In the capital, Budapest’s recently elected left-wing mayor Gergely Karácsony ordered all public transport to stop for a minute at 4:30 pm and urged Budapesters to reflect on what the drastic border changes hundred years ago meant for Hungary.

The mayor even published a long article for Mérce in which he urged the Hungarian left to leave behind its troubled relationship with the treaty and embrace its memory. “If our goal really is to process the past for a better future, we need to address the shadow of Trianon. We must admit that Trianon does not belong to the right. It belongs to all of us, Hungarians”

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The 1920 treaty of Trianon resulted in Hungary losing ⅔ of its territory.

His sentiments seem to have been shared by the vast majority of politicians regardless of political affiliation. Politicians across the spectrum commemorated Trianon. Some wrote about what Hungary can learn from the historic tragedy. Others decided to give their posts a personal touch: they wrote about their families who are from territories outside the present-day borders.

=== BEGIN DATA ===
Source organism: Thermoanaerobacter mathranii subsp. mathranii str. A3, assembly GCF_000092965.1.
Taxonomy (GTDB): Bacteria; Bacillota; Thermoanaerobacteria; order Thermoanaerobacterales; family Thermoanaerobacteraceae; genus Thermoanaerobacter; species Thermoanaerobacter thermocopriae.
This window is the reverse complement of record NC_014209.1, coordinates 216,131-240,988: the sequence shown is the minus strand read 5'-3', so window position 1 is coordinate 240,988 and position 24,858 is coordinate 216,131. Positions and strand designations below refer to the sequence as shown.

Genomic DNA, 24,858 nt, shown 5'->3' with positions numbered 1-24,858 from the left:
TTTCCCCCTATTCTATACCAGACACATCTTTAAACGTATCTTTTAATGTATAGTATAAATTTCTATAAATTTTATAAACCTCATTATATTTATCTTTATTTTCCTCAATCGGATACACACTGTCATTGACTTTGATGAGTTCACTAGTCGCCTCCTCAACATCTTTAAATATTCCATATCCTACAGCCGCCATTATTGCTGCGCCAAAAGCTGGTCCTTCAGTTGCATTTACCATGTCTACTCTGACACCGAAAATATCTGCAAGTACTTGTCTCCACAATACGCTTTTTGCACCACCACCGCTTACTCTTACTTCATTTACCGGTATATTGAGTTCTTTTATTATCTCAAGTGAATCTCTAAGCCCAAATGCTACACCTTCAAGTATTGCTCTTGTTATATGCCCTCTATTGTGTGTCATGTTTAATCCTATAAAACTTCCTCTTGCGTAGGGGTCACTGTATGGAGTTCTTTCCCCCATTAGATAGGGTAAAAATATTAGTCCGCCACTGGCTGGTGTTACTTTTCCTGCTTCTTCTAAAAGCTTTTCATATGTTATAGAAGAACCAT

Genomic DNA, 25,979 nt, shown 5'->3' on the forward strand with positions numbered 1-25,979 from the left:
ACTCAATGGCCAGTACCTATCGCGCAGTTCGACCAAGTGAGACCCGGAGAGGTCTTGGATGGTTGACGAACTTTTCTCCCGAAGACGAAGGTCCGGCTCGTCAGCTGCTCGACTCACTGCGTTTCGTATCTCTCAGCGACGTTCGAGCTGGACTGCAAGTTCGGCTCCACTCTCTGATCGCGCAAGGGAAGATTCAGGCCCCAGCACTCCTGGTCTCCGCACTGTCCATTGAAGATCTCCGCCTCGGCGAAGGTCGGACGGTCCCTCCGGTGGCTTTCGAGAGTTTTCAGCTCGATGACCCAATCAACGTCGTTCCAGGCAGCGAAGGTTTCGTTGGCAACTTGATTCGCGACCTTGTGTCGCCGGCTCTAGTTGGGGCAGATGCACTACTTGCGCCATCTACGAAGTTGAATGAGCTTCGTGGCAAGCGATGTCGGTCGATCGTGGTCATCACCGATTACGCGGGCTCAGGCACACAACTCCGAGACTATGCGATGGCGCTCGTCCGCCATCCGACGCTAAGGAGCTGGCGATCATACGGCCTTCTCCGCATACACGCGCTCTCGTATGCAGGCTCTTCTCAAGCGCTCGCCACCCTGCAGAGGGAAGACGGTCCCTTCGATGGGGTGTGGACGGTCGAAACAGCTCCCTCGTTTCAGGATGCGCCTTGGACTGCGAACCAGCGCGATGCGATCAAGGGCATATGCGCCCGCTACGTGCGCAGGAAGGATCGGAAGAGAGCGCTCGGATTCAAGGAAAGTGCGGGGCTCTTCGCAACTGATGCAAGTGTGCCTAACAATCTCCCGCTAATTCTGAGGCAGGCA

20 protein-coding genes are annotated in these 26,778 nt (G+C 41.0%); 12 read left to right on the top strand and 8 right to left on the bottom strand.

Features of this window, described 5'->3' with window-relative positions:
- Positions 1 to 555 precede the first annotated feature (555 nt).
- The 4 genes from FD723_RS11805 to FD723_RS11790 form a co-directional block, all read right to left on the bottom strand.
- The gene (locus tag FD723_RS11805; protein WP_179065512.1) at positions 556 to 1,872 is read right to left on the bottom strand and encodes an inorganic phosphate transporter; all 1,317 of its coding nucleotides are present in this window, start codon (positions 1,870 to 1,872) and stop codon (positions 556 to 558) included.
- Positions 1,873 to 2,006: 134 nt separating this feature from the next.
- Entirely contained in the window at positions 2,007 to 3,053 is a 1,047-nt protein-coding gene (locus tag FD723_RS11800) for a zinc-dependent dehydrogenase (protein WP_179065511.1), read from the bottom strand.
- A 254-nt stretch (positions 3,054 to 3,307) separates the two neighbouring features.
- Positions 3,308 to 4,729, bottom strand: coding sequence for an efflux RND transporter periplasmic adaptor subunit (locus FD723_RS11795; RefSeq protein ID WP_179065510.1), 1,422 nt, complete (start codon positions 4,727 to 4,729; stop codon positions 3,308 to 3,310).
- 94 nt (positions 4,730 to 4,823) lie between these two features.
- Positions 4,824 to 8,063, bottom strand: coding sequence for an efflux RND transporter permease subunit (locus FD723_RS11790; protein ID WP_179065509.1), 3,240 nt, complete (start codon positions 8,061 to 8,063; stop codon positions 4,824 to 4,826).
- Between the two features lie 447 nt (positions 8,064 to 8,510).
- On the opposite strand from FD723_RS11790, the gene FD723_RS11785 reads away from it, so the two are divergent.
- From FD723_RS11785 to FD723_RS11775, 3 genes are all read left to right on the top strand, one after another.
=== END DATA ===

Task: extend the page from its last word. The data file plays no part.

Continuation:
In an unprecedented level of national unity, even Viktor Orbán shook hands with the leaders of the opposition parties in parliament and expressed his gratitude to Karácsony for stopping the Budapest traffic for a minute. International tensions also seemed to have calmed down for the day. Slovakia PM Igor Matovic talked about his appreciation of Hungarians living in Slovakia and how they contributed to the country’s culture.

It is uncertain if this minimal national unity is here to stay, but the significance of the day’s relatively respectful atmosphere should not be underestimated. Regardless of political affiliation, people remembered and reflected on Trianon. The nation, at least for a day, reclaimed a part of itself from bumper stickers and underground rock bands. The wound is healing.

By Ábel Bede

Ábel Bede was born in Budapest and is currently studying History at Durham University. He wrote his dissertation on early 20th century Hungarian politics and culture and published several pieces in prominent Hungarian newspapers. Feel free to check out more of his articles right here!

Main photo credit: Bernadett Szabo/Reuters